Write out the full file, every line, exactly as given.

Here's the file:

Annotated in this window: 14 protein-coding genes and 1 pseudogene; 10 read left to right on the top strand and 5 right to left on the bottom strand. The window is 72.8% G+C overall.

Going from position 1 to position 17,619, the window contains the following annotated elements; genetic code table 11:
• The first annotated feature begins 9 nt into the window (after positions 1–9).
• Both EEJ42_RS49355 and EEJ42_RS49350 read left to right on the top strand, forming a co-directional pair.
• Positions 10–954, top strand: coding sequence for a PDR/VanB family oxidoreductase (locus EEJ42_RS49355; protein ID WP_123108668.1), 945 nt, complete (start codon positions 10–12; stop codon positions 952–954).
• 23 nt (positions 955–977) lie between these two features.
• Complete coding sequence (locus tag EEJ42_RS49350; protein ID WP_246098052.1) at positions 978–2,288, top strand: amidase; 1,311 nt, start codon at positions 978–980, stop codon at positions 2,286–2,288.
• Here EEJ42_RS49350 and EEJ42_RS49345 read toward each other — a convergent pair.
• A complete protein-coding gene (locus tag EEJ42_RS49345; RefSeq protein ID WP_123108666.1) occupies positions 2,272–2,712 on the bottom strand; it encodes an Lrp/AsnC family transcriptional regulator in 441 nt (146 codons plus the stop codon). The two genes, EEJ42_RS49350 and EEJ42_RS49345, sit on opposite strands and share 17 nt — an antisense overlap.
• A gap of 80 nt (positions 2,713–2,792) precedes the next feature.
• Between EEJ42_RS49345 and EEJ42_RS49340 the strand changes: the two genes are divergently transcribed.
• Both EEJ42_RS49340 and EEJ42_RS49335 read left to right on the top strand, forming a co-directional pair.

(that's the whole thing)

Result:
Annotated in this window: 14 protein-coding genes and 1 pseudogene; 10 read left to right on the top strand and 5 right to left on the bottom strand. The window is 72.8% G+C overall.

Going from position 1 to position 17,619, the window contains the following annotated elements; genetic code table 11:
• The first annotated feature begins 9 nt into the window (after positions 1–9).
• Both EEJ42_RS49355 and EEJ42_RS49350 read left to right on the top strand, forming a co-directional pair.
• Positions 10–954, top strand: coding sequence for a PDR/VanB family oxidoreductase (locus EEJ42_RS49355; protein ID WP_123108668.1), 945 nt, complete (start codon positions 10–12; stop codon positions 952–954).
• 23 nt (positions 955–977) lie between these two features.
• Complete coding sequence (locus tag EEJ42_RS49350; protein ID WP_246098052.1) at positions 978–2,288, top strand: amidase; 1,311 nt, start codon at positions 978–980, stop codon at positions 2,286–2,288.
• Here EEJ42_RS49350 and EEJ42_RS49345 read toward each other — a convergent pair.
• A complete protein-coding gene (locus tag EEJ42_RS49345; RefSeq protein ID WP_123108666.1) occupies positions 2,272–2,712 on the bottom strand; it encodes an Lrp/AsnC family transcriptional regulator in 441 nt (146 codons plus the stop codon). The two genes, EEJ42_RS49350 and EEJ42_RS49345, sit on opposite strands and share 17 nt — an antisense overlap.
• A gap of 80 nt (positions 2,713–2,792) precedes the next feature.
• Between EEJ42_RS49345 and EEJ42_RS49340 the strand changes: the two genes are divergently transcribed.
• Both EEJ42_RS49340 and EEJ42_RS49335 read left to right on the top strand, forming a co-directional pair.